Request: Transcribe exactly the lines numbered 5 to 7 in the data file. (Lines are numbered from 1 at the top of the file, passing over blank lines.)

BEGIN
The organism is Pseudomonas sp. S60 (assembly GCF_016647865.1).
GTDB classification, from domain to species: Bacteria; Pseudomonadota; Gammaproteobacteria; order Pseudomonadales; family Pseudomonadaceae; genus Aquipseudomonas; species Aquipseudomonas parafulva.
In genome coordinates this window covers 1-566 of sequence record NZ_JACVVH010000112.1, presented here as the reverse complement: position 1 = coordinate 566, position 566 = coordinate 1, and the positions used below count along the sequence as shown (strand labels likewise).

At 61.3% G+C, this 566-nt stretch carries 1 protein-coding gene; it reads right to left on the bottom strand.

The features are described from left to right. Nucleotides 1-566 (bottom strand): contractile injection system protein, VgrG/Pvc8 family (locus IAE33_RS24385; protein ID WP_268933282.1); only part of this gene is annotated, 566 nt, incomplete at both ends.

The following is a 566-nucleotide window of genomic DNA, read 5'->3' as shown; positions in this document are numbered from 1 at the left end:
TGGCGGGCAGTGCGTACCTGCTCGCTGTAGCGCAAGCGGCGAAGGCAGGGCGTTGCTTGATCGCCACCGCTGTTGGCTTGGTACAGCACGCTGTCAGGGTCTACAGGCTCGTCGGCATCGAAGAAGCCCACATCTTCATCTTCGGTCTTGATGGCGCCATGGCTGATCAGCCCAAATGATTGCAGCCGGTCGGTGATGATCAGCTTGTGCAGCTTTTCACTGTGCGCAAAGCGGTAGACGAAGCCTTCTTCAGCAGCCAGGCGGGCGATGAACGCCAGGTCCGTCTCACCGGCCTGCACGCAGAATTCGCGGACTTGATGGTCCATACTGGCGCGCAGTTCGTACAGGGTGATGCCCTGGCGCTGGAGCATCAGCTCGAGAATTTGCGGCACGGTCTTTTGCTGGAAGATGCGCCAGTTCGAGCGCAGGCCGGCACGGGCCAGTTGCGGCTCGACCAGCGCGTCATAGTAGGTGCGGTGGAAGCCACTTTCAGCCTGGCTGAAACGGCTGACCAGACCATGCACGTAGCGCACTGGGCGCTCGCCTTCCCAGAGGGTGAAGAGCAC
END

The features are described from left to right. Nucleotides 1-566 (bottom strand): contractile injection system protein, VgrG/Pvc8 family (locus IAE33_RS24385; protein ID WP_268933282.1); only part of this gene is annotated, 566 nt, incomplete at both ends.

The following is a 566-nucleotide window of genomic DNA, read 5'->3' as shown; positions in this document are numbered from 1 at the left end:
TGGCGGGCAGTGCGTACCTGCTCGCTGTAGCGCAAGCGGCGAAGGCAGGGCGTTGCTTGATCGCCACCGCTGTTGGCTTGGTACAGCACGCTGTCAGGGTCTACAGGCTCGTCGGCATCGAAGAAGCCCACATCTTCATCTTCGGTCTTGATGGCGCCATGGCTGATCAGCCCAAATGATTGCAGCCGGTCGGTGATGATCAGCTTGTGCAGCTTTTCACTGTGCGCAAAGCGGTAGACGAAGCCTTCTTCAGCAGCCAGGCGGGCGATGAACGCCAGGTCCGTCTCACCGGCCTGCACGCAGAATTCGCGGACTTGATGGTCCATACTGGCGCGCAGTTCGTACAGGGTGATGCCCTGGCGCTGGAGCATCAGCTCGAGAATTTGCGGCACGGTCTTTTGCTGGAAGATGCGCCAGTTCGAGCGCAGGCCGGCACGGGCCAGTTGCGGCTCGACCAGCGCGTCATAGTAGGTGCGGTGGAAGCCACTTTCAGCCTGGCTGAAACGGCTGACCAGACCATGCACGTAGCGCACTGGGCGCTCGCCTTCCCAGAGGGTGAAGAGCAC